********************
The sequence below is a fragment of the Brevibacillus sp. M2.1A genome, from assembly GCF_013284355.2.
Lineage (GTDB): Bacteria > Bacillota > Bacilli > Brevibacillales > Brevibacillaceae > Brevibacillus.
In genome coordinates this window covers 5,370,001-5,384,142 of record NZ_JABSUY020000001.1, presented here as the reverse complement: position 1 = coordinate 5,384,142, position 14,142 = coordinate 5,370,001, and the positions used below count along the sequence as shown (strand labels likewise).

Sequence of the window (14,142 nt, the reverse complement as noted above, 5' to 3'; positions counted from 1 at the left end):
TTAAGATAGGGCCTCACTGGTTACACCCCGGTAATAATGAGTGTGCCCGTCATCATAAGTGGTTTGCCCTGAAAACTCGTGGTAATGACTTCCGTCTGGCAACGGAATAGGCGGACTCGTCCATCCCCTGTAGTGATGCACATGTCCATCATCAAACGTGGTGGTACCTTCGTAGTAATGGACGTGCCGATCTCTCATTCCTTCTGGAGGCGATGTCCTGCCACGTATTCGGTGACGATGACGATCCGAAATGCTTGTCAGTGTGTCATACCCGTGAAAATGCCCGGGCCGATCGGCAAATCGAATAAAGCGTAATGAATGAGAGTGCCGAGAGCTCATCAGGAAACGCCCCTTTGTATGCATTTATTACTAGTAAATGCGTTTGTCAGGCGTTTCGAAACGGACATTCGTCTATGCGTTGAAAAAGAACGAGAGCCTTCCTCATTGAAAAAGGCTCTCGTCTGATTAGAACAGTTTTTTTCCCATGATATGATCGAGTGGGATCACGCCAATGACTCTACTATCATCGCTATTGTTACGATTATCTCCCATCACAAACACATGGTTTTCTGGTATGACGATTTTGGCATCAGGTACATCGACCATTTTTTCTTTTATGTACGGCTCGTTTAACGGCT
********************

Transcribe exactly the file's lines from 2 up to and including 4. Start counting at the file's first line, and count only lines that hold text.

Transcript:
Lineage (GTDB): Bacteria > Bacillota > Bacilli > Brevibacillales > Brevibacillaceae > Brevibacillus.
In genome coordinates this window covers 5,370,001-5,384,142 of record NZ_JABSUY020000001.1, presented here as the reverse complement: position 1 = coordinate 5,384,142, position 14,142 = coordinate 5,370,001, and the positions used below count along the sequence as shown (strand labels likewise).

Sequence of the window (14,142 nt, the reverse complement as noted above, 5' to 3'; positions counted from 1 at the left end):